The term deductible refers to a predetermined amount of money a person must pay for covered health care services before their health insurance plan begins to share the costs. It is an out-of-pocket expense that an insured person has to bear before their insurance coverage kicks in.

If someone is suffering from Grief after the death of a loved one, they may want to meet with a Grief Counselor, Therapist, Psychologist, or Therapist for mental health support.

If the provider they see accepts a health insurance plan, the plan will likely set a specific deductible amount which will need to be met before insurance coverage begins. For example, if the deductible is $1,000, the patient must pay $1,000 for their mental health sessions before insurance begins to also pay the provider.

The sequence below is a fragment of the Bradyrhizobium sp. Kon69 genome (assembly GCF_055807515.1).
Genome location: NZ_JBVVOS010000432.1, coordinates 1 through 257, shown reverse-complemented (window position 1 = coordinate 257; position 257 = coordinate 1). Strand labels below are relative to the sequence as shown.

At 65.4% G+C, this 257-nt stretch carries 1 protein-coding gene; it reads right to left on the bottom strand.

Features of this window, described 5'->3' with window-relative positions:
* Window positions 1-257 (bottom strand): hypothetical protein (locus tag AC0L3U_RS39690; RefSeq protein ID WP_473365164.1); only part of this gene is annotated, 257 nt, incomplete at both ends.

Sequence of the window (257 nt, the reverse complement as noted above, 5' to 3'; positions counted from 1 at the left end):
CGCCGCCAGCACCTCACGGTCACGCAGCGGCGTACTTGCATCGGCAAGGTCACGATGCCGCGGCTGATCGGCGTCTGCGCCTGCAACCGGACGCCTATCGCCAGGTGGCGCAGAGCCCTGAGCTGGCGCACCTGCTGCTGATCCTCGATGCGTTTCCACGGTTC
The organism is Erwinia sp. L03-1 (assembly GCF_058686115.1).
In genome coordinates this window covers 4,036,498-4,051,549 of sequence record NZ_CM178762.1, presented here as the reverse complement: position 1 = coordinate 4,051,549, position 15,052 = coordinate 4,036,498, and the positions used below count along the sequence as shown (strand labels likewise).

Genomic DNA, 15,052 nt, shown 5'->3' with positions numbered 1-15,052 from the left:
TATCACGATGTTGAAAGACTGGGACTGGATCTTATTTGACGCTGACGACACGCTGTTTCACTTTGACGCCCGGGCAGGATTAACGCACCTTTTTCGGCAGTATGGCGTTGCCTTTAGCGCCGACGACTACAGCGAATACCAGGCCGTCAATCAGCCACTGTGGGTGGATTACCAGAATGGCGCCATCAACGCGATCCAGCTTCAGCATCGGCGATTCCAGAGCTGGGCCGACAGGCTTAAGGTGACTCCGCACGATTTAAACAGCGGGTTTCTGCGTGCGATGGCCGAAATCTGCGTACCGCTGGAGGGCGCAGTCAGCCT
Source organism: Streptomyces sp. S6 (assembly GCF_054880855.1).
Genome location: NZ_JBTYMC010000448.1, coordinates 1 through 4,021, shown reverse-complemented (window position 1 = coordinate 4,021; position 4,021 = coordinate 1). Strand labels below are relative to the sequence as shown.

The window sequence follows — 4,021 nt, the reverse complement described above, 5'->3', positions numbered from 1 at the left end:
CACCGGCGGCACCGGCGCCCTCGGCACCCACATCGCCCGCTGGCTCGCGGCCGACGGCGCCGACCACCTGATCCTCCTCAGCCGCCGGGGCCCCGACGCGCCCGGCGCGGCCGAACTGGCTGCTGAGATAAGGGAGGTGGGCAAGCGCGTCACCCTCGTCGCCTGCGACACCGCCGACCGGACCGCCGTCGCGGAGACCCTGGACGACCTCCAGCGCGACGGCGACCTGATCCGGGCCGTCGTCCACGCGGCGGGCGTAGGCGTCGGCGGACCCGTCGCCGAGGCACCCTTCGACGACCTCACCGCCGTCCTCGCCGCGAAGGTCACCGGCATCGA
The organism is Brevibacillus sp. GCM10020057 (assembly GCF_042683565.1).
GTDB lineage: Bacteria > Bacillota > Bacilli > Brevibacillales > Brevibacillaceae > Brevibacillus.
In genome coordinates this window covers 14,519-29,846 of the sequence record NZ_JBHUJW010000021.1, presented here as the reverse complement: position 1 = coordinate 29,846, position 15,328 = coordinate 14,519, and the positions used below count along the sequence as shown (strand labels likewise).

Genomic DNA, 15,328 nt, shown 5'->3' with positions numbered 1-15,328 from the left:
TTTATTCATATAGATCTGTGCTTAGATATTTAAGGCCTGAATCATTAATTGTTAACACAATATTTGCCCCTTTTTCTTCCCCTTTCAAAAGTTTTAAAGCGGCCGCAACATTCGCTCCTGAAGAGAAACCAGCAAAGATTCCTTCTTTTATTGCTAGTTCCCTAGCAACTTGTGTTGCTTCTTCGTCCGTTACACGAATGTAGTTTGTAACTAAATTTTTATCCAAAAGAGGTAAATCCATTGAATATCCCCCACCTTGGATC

Deductibles typically apply to both In-Network and Out-of-Network healthcare providers.

In-network providers are those within a specified network that have agreed upon set rates with the insurance company. Out-of-network providers, on the other hand, do not have negotiated rates.

The amount of money accepted and applied towards a deductible varies by insurance plans, and can be dramatically different between in-network and out-of-network mental health providers. Regardless of the accepted amount, the patient is responsible for covering the full costs of mental health services until the deductible is met.

After meeting the deductible, insurance starts sharing the costs, known as Coinsurance. But how much the insurance company pays is different between in-network and out-of-network providers.

For in-network providers, the insurance generally covers a larger portion of the costs, requiring less from the patient. Conversely, for out-of-network providers, the insurance coverage is often less, which means the patient may have higher out-of-pocket costs.